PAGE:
1887

Abstract

The principal polyphosphate-accumulating organism (PAO) in a biological-phosphate-removal activated-sludge process was assessed microscopically. The organism was recognized by its distinct morphotype most easily after polyphosphate staining. The PAO occurred in large, homogeneous clusters. The cells of the PAO were the biggest cells abounding in the sludge – clearly bigger than average sludge bacteria. Typical of the principal PAO was a variation of cell size, even in fresh sludge. In acetate minimal medium containing ampicillin, the original principal PAO clusters were converted to clusters of clearly larger, polyphosphate-containing, vegetative yeast-like cells. Cycloheximide addition inhibited this and caused flock disintegration, disappearance of the principal PAO clusters and growth of free bacteria. The cell wall of the principal PAO was not of the usual bacterial character. It showed anomalous Gram staining, stained for chitin (not found in bacteria) and bound concanavalin A, like cell walls of many yeasts. In addition, the PAO cell wall was resistant to lysozyme, but sensitive to an enzyme mixture that lyses yeast cell walls. It was concluded that the principal PAO cells in the studied sludge were clustered spores of a yeast.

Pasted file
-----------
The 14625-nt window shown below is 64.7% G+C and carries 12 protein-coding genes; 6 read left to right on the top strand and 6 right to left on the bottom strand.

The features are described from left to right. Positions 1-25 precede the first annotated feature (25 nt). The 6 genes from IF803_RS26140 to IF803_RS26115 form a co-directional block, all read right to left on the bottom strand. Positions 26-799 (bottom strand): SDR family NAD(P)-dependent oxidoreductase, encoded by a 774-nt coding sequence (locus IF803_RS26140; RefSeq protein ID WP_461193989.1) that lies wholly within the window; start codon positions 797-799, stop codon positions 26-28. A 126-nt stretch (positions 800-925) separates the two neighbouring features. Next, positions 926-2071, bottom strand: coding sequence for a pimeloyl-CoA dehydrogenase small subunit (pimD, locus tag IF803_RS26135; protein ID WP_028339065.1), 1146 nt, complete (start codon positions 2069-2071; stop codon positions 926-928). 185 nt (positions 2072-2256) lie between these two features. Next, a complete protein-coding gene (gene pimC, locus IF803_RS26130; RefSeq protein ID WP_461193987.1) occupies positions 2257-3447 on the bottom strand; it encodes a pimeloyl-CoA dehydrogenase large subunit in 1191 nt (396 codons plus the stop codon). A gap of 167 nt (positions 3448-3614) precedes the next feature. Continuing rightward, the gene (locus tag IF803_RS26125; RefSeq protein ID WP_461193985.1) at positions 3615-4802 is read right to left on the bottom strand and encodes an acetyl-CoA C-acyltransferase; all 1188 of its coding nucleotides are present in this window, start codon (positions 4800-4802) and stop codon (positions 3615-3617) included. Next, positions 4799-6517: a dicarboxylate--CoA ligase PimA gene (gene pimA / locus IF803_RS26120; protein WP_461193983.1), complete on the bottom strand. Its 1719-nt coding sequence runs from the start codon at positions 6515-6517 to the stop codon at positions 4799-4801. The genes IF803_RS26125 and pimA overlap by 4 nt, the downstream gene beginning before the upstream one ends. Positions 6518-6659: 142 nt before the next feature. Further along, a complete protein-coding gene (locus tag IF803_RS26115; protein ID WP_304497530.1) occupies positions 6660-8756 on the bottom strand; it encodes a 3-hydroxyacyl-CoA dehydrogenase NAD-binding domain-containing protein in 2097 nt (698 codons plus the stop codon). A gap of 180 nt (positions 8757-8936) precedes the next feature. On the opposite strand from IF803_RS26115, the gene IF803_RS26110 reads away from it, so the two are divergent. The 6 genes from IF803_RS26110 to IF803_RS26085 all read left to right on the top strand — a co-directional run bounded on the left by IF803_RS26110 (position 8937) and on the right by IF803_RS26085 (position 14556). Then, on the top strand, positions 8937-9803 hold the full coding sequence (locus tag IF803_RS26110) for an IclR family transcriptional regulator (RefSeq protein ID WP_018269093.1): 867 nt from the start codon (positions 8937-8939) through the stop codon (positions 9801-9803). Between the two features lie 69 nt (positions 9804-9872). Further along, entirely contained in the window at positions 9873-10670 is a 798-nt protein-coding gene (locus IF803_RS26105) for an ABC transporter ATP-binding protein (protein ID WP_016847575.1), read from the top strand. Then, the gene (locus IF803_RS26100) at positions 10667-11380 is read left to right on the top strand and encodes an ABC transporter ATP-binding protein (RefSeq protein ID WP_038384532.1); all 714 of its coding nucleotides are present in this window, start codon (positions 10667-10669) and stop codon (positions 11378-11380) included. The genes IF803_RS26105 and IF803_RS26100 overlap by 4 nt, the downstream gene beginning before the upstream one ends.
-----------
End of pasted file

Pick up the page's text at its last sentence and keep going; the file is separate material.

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2000-03-01
2020-01-28
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